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Efficacy and epigenetic interactions of novel DNA hypomethylating agent guadecitabine (SGI-110) in preclinical models of hepatocellular carcinoma

  • Autori: Jueliger, S.; Lyons, J.; Cannito, S.; Pata, I.; Pata, P.; Shkolnaya, M.; Lo Re, O.; Peyrou, M.; Villarroya, F.; Pazienza, V.; Rappa, F.; Cappello, F.; Azab, M.; Taverna, P.; Vinciguerra, M.
  • Anno di pubblicazione: 2016
  • Tipologia: Articolo in rivista (Articolo in rivista)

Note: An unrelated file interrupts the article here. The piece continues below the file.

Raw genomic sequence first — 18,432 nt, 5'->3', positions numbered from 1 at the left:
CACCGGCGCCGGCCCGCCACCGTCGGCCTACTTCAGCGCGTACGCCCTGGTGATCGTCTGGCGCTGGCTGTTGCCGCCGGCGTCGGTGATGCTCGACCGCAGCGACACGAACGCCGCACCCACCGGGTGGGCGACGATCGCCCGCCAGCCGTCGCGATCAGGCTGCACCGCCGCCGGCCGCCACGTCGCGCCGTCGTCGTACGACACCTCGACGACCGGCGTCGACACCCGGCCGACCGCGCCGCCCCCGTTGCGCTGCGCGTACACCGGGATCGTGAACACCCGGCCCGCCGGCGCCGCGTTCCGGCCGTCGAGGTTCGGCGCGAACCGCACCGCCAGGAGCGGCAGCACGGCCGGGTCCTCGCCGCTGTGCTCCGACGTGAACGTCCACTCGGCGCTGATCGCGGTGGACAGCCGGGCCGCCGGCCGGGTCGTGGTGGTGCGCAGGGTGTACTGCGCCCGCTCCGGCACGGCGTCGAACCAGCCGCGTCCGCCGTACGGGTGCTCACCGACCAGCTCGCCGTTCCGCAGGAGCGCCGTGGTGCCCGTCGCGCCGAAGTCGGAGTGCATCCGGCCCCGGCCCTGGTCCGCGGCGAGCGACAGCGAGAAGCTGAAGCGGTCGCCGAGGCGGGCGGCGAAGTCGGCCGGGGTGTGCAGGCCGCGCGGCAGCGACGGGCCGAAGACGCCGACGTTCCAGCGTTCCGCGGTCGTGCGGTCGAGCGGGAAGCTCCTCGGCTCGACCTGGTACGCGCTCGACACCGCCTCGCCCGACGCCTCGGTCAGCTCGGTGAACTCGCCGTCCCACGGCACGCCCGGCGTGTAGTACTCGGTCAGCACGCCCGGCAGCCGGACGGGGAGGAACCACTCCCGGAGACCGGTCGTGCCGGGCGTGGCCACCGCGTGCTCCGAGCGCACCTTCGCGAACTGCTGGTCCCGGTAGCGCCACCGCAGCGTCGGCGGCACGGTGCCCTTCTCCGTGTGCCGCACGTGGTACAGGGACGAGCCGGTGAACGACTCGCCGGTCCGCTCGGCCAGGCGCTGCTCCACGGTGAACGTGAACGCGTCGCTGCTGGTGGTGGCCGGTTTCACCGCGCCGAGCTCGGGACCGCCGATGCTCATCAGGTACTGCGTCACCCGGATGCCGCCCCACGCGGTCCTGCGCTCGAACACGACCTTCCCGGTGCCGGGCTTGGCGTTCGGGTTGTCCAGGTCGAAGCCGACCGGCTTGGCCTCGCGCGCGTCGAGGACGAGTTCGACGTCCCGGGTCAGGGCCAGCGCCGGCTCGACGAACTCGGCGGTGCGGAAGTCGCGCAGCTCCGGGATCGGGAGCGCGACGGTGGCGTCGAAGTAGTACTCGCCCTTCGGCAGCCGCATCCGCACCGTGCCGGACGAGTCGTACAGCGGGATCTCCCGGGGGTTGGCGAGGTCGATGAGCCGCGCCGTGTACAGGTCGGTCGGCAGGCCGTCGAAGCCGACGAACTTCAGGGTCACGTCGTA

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Hepatocellular carcinoma (HCC) is a deadly malignancy characterized at the epigenetic level by global DNA hypomethylation and focal hypermethylation on the promoter of tumor suppressor genes. In most cases it develops on a background of liver steatohepatitis, fibrosis, and cirrhosis. Guadecitabine (SGI-110) is a second-generation hypomethylating agent, which inhibits DNA methyltransferases. Guadecitabine is formulated as a dinucleotide of decitabine and deoxyguanosine that is resistant to cytidine deaminase (CDA) degradation and results in prolonged in vivo exposure to decitabine following small volume subcutaneous administration of guadecitabine. Here we found that guadecitabine is an effective demethylating agent and is able to prevent HCC progression in pre-clinical models. In a xenograft HCC HepG2 model, guadecitabine impeded tumor growth and inhibited angiogenesis, while it could not prevent liver fibrosis and inflammation in a mouse model of steatohepatitis. Demethylating efficacy of guadecitabine on LINE-1 elements was found to be the highest 8 d post-infusion in blood samples of mice. Analysis of a panel of human HCC vs. normal tissue revealed a signature of hypermethylated tumor suppressor genes (CDKN1A, CDKN2A, DLEC1, E2F1, GSTP1, OPCML, E2F1, RASSF1, RUNX3, and SOCS1) as detected by methylation-specific PCR. A pronounced demethylating effect of guadecitabine was obtained also in the promoters of a subset of tumor suppressors genes (CDKN2A, DLEC1, and RUNX3) in HepG2 and Huh-7 HCC cells. Finally, we analyzed the role of macroH2A1, a variant of histone H2A, an oncogene upregulated in human cirrhosis/HCC that synergizes with DNA methylation in suppressing tumor suppressor genes, and it prevents the inhibition of cell growth triggered by decitabine in HCC cells. Guadecitabine, in contrast to decitabine, blocked growth in HCC cells overexpressing macroH2A1 histones and with high CDA levels, despite being unable to fully demethylate CDKN2A, RUNX3, and DLEC1 promoters altered by macroH2A1. Collectively, our findings in human and mice models reveal novel epigenetic anti-HCC effects of guadecitabine, which might be effective specifically in advanced states of the disease.